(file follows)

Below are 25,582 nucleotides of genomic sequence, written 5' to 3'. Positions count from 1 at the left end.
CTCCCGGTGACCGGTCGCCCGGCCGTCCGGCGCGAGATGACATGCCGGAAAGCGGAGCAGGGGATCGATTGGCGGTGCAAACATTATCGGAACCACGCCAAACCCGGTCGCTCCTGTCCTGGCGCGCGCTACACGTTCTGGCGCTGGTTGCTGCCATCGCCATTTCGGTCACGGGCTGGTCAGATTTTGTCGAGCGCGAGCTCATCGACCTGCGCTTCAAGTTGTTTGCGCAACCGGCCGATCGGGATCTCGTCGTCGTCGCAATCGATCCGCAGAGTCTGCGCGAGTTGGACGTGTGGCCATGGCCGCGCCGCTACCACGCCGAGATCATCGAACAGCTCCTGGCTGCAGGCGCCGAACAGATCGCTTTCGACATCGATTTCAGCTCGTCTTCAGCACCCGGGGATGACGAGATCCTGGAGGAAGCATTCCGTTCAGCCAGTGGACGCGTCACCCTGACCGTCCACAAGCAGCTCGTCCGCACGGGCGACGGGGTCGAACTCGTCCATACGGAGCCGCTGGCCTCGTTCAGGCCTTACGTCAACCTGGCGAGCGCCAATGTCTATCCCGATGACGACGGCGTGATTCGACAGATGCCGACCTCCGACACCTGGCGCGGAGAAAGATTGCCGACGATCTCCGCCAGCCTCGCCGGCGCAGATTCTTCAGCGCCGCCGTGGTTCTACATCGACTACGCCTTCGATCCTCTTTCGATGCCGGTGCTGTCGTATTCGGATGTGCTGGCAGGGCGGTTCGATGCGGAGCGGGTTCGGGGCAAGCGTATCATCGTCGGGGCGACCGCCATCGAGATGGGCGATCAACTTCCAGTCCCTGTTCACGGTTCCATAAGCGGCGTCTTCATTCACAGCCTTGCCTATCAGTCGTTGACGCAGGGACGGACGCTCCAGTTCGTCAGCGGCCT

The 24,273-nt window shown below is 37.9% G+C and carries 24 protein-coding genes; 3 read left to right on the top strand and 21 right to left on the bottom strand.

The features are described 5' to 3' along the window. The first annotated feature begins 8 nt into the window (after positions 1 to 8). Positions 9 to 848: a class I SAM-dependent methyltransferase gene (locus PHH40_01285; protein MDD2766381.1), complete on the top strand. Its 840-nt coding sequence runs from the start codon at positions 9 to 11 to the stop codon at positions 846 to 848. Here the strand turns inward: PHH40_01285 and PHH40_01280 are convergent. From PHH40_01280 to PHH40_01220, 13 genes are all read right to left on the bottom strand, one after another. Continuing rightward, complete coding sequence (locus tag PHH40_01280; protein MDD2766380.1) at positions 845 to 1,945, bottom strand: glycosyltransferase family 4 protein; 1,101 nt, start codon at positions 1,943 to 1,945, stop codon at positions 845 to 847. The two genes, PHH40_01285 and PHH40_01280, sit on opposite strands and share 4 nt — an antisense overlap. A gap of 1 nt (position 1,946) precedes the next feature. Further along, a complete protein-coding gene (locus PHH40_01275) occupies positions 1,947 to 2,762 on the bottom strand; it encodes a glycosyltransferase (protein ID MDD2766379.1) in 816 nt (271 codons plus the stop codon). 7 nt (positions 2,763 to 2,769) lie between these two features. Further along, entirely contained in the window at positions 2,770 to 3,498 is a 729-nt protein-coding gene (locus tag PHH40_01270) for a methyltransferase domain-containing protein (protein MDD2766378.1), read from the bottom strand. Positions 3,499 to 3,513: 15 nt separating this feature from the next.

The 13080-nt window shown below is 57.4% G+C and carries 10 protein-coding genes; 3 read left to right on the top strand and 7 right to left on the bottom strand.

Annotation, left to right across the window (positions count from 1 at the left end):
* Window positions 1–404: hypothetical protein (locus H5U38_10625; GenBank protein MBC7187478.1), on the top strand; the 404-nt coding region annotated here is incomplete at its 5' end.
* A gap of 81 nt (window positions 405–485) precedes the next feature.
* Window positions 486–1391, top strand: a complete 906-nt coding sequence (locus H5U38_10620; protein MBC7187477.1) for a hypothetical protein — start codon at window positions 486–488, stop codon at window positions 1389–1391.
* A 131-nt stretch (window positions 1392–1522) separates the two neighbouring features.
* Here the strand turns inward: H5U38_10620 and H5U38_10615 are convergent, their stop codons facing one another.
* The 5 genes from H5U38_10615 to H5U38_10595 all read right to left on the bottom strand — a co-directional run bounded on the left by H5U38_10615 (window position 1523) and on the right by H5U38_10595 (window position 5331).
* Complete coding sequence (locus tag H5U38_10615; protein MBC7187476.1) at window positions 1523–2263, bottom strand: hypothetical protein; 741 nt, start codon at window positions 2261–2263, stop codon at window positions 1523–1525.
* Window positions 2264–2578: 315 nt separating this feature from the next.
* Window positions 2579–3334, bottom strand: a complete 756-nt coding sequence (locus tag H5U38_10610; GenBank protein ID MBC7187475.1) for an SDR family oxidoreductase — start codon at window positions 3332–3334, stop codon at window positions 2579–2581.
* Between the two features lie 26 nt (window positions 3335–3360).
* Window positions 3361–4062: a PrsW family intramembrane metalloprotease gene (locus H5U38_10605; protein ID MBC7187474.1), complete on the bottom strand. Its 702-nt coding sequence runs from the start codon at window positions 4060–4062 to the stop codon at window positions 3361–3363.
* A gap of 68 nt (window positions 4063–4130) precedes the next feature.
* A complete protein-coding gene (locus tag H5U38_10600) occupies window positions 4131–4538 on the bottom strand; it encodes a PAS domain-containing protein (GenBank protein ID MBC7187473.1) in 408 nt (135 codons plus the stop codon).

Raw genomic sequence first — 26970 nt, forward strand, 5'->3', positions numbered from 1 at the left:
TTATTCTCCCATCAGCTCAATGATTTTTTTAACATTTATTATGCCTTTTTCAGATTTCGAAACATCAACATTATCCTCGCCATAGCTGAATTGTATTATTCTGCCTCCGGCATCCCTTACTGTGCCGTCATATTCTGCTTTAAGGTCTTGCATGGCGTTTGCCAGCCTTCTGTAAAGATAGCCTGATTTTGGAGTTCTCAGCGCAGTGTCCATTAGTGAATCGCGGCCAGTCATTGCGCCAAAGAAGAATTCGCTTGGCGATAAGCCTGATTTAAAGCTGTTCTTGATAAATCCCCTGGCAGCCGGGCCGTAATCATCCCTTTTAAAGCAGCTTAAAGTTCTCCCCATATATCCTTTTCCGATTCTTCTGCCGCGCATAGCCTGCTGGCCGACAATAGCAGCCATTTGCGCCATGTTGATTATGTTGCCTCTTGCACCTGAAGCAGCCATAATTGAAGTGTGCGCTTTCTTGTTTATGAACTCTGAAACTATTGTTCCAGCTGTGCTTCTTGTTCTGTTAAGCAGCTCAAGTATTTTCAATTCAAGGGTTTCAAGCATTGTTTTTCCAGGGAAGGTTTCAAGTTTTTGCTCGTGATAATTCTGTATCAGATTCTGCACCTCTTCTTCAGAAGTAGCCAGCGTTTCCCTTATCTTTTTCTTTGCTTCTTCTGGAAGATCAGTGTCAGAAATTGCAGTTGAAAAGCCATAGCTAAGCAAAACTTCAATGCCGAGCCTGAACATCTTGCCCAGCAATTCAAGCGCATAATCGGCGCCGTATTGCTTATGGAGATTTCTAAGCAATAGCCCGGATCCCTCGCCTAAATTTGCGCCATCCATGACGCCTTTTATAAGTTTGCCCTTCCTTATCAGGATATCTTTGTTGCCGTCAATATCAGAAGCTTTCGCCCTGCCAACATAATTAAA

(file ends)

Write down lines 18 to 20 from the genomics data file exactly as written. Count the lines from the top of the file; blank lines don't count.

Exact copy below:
* A gap of 68 nt (window positions 4063–4130) precedes the next feature.
* A complete protein-coding gene (locus tag H5U38_10600) occupies window positions 4131–4538 on the bottom strand; it encodes a PAS domain-containing protein (GenBank protein ID MBC7187473.1) in 408 nt (135 codons plus the stop codon).

Raw genomic sequence first — 26970 nt, forward strand, 5'->3', positions numbered from 1 at the left: